Panagiotis Giannakis

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Panagiotis Giannakis
Παναγιώτης Γιαννάκης
PanagiotisGiannakis Olympiacos (cropped).jpg
Giannakis, while working as the head coach of the Olympiacos.
Personal information
Born (1959-01-01) January 1, 1959 (age 60)
Nikaia, Attica, Athens, Greece
Nationality Greek
Listed height 6 ft 3.75 in (1.92 m)
Listed weight 216 lb (98 kg)
Career information
NBA draft 1982 / Round: 9 / Pick: 205th overall
Selected by the Boston Celtics
Playing career 1972–1996
Position Point guard / Shooting guard
Career history
As player:
1972–1984 Ionikos Nikaias
1984–1993 Aris Thessaloniki
1993–1994 Panionios
1994–1996 Panathinaikos
As coach:
1997–1998 Greece
2001–2002 Panionios
2002–2006 Maroussi
2004–2008 Greece
2008–2010 Olympiacos
2012–2013 Limoges CSP
2013–2014 China
Career highlights and awards
As player:

As coach:

Panagiotis Giannakis (Greek: Παναγιώτης Γιαννάκης, pronounced [panaˈʝotis ʝaˈnacis]; born January 1, 1959), nicknamed "The Dragon", is a retired Greek professional basketball player and a current professional basketball coach of continental reputation. He is the former head coach of the Euroleague powerhouse Olympiacos, and the Greek National Basketball Team. Under Giannakis' guidance, the Greek National team won the gold medal at the FIBA EuroBasket 2005, and the silver medal at the 2006 FIBA World Championship in Japan. Giannakis also coached an Athenian professional team, Maroussi, which he led to the forefront of Greek League basketball. He has also been the head coach of the Chinese National Team.

A true floor general from the point guard position, Giannakis began his pro career in Greece with Ionikos Nikaias, before moving to Aris, where he spent the major part of his career. In Thessaloniki, he helped to lead the Yellows (Aris) to three consecutive Euroleague Final Fours between 1988 and 1990, as well as to a FIBA European Cup title in 1993. In the summer of 1993, he was transferred to Panionios, and finally a year later, to Panathinaikos, with whom he won a Euroleague championship in 1996. On February 3, 2008, Giannakis was chosen as one of the 50 Greatest Euroleague Contributors over the previous half-century by the Euroleague Basketball Experts Committee.[1]

Giannakis was, along with Nikos Galis, one of the stars of the legendary Greek National Team that put Greece on the world basketball map. He was their captain when they won the FIBA EuroBasket of 1987, and were the silver-medalists at the same championship two years later. Furthermore, Giannakis was an important member of the national team when they reached the FIBA EuroBasket semifinals in 1993 and 1995, as well as the FIBA World Championship semifinals in 1994.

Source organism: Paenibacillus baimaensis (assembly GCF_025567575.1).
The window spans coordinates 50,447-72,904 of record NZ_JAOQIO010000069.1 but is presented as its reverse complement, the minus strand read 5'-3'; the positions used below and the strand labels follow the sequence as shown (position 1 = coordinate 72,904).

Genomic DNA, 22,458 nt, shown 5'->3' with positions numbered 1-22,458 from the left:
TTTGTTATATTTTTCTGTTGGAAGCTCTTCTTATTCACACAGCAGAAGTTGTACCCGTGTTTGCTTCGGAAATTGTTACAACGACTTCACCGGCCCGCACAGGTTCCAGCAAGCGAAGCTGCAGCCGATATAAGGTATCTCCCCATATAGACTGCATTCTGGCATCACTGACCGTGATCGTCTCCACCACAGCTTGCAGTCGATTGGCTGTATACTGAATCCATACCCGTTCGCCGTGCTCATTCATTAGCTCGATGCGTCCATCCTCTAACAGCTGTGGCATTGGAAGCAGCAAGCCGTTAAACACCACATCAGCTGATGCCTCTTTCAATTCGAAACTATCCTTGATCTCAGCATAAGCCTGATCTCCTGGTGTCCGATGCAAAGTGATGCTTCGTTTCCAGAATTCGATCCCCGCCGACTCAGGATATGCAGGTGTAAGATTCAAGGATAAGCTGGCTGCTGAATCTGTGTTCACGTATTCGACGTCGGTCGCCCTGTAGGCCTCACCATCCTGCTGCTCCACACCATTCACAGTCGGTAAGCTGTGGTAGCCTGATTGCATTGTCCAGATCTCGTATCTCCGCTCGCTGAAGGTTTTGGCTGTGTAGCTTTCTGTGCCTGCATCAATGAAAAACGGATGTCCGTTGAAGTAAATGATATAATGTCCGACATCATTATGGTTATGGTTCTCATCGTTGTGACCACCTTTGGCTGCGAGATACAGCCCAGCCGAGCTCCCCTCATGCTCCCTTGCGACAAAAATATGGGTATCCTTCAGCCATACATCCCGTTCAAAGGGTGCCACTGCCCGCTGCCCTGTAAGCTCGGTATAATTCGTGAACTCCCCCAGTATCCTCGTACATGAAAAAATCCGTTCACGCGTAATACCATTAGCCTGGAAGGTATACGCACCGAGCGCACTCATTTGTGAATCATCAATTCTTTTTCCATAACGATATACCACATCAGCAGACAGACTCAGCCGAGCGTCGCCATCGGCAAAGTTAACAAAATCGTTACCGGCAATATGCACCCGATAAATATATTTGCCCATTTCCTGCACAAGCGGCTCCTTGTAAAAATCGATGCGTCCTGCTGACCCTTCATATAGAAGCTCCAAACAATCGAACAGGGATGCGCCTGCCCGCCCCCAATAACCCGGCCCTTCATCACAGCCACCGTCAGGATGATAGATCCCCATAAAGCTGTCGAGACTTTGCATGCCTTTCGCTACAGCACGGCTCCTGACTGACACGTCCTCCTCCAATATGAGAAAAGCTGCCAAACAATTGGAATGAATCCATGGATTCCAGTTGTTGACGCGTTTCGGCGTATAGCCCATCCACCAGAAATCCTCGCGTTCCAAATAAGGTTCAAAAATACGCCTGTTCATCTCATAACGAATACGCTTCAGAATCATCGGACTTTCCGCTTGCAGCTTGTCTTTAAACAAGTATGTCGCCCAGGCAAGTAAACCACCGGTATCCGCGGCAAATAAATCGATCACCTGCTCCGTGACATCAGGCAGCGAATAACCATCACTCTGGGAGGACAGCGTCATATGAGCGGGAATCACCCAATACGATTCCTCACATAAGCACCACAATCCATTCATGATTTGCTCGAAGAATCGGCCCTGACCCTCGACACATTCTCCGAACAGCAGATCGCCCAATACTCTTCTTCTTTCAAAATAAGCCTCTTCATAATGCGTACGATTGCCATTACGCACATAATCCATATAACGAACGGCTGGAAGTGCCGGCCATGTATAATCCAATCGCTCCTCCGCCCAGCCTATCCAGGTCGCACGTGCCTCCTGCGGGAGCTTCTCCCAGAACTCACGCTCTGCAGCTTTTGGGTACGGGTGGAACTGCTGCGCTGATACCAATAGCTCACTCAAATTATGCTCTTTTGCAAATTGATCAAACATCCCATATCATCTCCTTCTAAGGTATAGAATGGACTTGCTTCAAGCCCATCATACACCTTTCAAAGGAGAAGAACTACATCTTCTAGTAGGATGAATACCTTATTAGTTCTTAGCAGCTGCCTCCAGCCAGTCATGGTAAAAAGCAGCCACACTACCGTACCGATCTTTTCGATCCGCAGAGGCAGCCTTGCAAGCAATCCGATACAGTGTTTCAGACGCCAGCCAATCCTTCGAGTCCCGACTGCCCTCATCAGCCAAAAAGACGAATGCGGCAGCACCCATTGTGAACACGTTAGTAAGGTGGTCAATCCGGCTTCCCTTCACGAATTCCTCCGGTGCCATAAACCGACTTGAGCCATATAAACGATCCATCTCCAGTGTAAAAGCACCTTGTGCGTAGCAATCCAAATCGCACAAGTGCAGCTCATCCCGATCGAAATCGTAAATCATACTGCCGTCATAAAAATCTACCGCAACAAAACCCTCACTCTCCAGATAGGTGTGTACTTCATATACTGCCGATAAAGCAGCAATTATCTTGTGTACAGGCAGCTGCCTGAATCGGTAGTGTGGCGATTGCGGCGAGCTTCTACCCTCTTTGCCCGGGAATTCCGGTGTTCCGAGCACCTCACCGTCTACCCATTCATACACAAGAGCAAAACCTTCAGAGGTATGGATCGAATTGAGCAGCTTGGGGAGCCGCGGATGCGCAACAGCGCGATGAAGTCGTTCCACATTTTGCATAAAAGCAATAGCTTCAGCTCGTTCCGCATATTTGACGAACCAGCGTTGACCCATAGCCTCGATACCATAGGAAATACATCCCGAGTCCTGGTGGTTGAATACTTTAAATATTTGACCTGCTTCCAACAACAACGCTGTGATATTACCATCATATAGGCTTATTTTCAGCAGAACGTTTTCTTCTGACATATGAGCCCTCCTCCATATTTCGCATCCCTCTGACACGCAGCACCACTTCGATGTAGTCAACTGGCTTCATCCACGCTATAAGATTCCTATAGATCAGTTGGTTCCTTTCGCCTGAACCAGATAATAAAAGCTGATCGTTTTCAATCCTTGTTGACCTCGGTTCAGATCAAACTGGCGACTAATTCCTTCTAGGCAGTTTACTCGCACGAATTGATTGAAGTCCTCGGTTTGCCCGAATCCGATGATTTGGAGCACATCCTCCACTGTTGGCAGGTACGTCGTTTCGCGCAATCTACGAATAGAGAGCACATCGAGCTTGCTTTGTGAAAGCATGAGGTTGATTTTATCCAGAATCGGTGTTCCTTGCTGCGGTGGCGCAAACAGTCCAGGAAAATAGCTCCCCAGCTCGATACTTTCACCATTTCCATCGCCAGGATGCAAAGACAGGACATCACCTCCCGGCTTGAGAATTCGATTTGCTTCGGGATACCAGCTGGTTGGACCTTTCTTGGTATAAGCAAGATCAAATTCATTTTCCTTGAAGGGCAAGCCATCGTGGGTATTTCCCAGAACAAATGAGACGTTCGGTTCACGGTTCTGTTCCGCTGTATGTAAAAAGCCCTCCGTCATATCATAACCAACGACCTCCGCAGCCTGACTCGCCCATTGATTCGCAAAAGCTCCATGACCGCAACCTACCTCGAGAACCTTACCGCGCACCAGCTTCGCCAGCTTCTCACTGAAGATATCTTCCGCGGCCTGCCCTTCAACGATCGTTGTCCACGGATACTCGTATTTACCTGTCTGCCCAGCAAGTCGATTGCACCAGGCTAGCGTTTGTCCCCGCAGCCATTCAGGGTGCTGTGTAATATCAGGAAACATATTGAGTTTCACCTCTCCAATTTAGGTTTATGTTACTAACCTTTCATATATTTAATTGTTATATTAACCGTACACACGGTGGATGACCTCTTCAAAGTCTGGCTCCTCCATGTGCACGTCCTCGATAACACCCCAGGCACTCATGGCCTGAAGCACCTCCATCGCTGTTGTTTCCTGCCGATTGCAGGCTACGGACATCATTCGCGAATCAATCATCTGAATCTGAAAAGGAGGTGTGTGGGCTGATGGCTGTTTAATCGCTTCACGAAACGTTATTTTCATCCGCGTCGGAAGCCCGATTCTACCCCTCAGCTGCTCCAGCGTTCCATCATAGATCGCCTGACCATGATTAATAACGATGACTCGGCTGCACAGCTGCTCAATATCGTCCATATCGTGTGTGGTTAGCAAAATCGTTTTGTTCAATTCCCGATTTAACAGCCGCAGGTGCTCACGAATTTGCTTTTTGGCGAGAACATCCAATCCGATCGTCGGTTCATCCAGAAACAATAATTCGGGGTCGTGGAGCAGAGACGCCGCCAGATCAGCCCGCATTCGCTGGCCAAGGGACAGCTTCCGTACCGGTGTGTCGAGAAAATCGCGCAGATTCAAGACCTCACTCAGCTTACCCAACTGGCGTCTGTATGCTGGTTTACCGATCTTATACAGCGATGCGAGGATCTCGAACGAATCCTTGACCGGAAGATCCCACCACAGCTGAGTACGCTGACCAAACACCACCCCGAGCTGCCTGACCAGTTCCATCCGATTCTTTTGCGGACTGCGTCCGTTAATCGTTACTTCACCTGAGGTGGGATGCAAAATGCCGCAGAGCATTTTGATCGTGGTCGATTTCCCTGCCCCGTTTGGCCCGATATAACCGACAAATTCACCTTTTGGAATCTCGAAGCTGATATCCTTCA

Giannakis is also a member of the website's Greek Basketball Hall of Fame, inducted as a player.

Early years

Giannakis was born and raised in a poor neighborhood of Nikaia, Athens. Ηis parents, Dimitris, owner of a motorbike workshop, and Kalliope, a weaver, gave birth to five boys. Panagiotis is the youngest child of the family.[2]

Giannakis started playing football around his neighborhood. He showed an early inclination to sports, and tried basketball. He began watching the games of a local basketball club, and he was later approached by the coach of the youth team of Ionikos Nikaias, who asked him to join their team.

Playing career

First steps

Giannakis began his career with the Ionikos Nikaias youth team in 1971. His first coach, Giorgos Vassilakopoulos, moved him up to the club's senior men's first team, from the youth squad, at the age of just 13. His exceptional play at such a young age, drew the eyes of pro basketball experts on him. In 1982, he was selected by the Boston Celtics, with the 205th pick of the 1982 NBA Draft.

Greek League

On January 24, 1981, Ionikos Nikaias led by a 22-year-old Giannakis played against Aris Thessaloniki of Nikos Galis. Aris won in a tight game by 113-114. The game is memorable in the history of Greek basketball, because Giannakis scored 73, and Galis 62 points,[3] achieving the 2nd and 4th most points scored in one game of the Greek League basketball championship.[4]

On August 3, 1984, Giannakis transferred to the Greek club Aris Thessaloniki, after the club paid a transfer fee to Ionikos Nikaias for his rights, in the amount of 40 million Greek Drachmas,[5] which was considered a huge amount of money for a transfer at that time. There, he teamed up with Nikos Galis, to form one half of an historic "tag-team" that took Greek and European basketball by storm for the years to come.

His first season with Aris, the 1984-85 season, was a great success. He won both the Greek League championship, and the Greek Cup championship. In the final of the latter, Giannakis made 8 out of 12 3-pointers, leading his team to victory over Panathinaikos. And this was only the beginning, as 6 more consecutive Greek League championships, and 5 more Greek Cup championships with Aris were to follow.